Cover image: I took this photo when volunteering at a youth summer sports camp near Luga, Russia. These young ladies were waiting to go on stage for a talent show.
Throughout my junior high and high school years I participated in 11 two-week or one-month trips to 9 different nations (mostly in Latin America countries) with Christian organizations. For years now, I’ve wanted to write about and publish my personal experiences with short term mission, humanitarian and voluntourism trips. Specifically, I wanted to write about the negative effects and why I even felt ashamed at my previous involvement in some cases. I started this blog and knew that these topics would probably appear in future posts. Here is the first.
Volunteering Abroad: Definition
Let’s answer the question, “What is voluntourism?” It is a form of tourism in which travelers participate in voluntary work, typically for a charity (per Google). When paired with a holiday, volunteering abroad is typically short-term, as opposed to a year stint with the Peace Corps or something like that. Participants pay for airfare, accommodation, food and a fee towards whatever project they are working on or for the host organization, but a large part goes to the coordinating agency. Mission trips and relief trips fit into this category if the volunteers have a free day to play tourist, see the sites and purchase souvenirs.
People volunteer abroad for multiple reasons. Reports of natural disasters behoove some to go and lend a helping hand. Some are led by their heart for people living in poverty. Service-learning trips, such as medical missions, provide experience for students, while bringing care to the sick of international communities. Some feel they have a message of spiritual importance to share with foreign souls. Individuals interested in working in the International Development field need the experience to apply for their dream job, one that sends them around the world and aligns with their passion for helping others. Maybe concern over global warming lead some to go plant native trees or plants in a rain forest.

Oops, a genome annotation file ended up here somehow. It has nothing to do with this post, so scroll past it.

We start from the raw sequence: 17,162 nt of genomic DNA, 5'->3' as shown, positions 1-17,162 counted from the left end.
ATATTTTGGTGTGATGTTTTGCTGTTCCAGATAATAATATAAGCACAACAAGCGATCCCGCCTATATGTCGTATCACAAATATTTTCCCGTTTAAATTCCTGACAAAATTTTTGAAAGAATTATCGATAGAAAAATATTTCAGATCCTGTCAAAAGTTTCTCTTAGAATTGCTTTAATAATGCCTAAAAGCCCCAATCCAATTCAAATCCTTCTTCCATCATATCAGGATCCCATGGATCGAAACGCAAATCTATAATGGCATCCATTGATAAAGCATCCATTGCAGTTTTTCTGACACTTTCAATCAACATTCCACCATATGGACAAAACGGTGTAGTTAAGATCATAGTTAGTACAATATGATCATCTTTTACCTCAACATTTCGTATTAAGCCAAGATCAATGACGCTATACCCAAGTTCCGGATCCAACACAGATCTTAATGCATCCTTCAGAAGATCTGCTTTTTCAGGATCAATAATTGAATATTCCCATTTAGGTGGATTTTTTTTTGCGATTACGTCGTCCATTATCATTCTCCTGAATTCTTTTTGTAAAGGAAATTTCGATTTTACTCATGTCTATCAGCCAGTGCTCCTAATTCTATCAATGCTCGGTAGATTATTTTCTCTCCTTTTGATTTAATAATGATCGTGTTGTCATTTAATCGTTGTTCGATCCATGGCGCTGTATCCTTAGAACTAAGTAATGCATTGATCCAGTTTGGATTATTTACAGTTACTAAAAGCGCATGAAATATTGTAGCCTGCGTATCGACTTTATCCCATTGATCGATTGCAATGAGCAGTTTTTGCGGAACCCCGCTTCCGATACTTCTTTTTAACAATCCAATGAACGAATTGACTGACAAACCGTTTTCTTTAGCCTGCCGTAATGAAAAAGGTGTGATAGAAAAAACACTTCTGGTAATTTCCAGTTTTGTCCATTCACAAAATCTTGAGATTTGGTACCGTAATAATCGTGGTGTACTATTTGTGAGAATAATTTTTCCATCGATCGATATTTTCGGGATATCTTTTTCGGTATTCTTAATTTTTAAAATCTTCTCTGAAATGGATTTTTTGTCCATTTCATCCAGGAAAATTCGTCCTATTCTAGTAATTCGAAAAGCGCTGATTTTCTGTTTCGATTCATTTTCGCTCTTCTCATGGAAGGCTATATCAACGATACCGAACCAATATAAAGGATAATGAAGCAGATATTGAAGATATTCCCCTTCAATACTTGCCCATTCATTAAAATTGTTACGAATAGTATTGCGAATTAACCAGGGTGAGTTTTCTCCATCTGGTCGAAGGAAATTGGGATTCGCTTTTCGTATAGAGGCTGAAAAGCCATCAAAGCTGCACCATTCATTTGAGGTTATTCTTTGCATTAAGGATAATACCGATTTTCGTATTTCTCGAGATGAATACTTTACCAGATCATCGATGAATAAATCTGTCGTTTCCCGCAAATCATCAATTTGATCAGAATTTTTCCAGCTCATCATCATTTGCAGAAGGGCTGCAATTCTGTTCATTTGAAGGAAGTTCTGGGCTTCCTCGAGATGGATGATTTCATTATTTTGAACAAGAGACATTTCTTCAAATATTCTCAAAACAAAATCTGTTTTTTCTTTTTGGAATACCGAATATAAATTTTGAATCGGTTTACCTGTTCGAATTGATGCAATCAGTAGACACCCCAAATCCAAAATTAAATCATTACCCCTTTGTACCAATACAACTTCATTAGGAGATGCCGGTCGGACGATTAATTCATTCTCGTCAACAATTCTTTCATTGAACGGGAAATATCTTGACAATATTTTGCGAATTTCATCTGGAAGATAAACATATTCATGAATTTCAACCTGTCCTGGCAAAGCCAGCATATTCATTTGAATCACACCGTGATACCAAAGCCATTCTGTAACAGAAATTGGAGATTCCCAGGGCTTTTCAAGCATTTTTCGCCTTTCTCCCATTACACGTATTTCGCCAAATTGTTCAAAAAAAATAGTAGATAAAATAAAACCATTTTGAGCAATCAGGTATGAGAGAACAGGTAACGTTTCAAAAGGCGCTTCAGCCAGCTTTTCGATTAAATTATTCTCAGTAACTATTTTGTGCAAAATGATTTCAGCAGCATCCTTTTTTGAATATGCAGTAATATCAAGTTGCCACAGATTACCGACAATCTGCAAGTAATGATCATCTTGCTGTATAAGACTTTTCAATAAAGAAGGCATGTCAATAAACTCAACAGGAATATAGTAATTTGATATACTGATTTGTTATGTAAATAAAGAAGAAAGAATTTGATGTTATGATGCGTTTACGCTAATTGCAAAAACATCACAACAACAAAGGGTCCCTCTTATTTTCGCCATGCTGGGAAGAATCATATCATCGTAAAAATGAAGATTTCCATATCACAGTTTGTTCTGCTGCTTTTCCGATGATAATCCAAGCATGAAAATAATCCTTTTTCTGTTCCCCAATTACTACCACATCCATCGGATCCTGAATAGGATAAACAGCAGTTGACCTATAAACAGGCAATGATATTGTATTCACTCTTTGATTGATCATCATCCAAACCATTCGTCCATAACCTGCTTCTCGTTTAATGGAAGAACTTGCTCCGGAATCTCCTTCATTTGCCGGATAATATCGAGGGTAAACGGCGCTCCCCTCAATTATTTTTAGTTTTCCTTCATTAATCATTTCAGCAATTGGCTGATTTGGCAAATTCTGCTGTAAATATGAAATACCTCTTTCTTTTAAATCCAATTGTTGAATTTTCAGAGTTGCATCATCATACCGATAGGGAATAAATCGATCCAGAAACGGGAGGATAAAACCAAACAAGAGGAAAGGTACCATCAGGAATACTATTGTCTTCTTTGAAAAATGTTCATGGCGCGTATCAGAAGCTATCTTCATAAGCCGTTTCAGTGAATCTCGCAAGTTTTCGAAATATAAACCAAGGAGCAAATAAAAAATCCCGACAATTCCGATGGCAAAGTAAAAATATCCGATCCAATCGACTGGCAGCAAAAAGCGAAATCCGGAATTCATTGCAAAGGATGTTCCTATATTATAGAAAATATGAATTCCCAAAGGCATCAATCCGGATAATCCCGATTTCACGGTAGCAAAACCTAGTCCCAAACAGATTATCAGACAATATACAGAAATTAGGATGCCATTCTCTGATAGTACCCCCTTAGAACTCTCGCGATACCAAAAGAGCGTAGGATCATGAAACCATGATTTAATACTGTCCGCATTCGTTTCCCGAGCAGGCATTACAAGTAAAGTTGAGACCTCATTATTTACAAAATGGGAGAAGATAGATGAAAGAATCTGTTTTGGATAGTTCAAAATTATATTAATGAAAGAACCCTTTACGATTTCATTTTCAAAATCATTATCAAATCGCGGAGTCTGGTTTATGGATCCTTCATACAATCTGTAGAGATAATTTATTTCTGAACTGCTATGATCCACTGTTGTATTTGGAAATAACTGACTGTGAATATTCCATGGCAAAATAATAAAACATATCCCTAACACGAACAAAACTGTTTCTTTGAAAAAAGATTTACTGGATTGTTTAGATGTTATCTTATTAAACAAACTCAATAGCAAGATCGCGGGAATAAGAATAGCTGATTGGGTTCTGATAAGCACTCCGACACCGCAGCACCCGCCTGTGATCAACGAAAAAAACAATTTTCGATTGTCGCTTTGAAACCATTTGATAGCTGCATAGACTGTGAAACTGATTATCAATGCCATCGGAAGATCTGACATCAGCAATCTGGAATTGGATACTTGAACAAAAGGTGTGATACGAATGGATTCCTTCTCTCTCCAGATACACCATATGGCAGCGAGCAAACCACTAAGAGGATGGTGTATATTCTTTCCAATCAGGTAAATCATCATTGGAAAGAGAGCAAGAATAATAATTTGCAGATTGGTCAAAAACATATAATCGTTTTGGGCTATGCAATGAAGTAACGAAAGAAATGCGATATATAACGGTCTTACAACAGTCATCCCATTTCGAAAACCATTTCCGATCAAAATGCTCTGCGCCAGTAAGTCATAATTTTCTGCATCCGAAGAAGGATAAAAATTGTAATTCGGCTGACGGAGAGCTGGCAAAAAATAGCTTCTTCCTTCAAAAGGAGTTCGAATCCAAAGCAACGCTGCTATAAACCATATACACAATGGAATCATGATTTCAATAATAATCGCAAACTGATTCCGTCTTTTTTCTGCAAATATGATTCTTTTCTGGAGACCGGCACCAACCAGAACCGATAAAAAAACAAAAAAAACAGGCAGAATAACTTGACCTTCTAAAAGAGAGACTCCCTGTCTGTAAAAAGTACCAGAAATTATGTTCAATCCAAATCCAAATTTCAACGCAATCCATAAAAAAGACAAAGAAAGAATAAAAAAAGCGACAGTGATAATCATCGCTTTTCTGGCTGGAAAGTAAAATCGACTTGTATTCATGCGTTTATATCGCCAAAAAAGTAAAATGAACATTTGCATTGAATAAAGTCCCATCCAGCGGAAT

A Bad Rap
With a rise in popularity (1.6+ million humanitarian travelers a year) and an influx of agencies, voluntourism has become a $172 Billion industry (a commonly quoted number, though I need to research the source to verify). But it has also come under much scrutiny. Despite wonderful intentions, badly managed and mass voluntourism has unintentionally caused some serious issues.
There are many articles condemning the practice of volunteering abroad, but I recently saw a really great one: 7 Reasons Why Your Two Week Trip To Haiti Doesn’t Matter: Calling Bull on “Service Trips” and thought, dang, she beat me to it. Michelle clearly and concisely goes through said reasons with explanations, gives examples (or challenges) of alternative opportunities, and provides multiple resources for further reading and viewing. And she’s snarky. I like her. Read it. Another similar list is given in an article by Daniela Papi with real life examples of common mistakes she experienced as a part of the voluntourism market.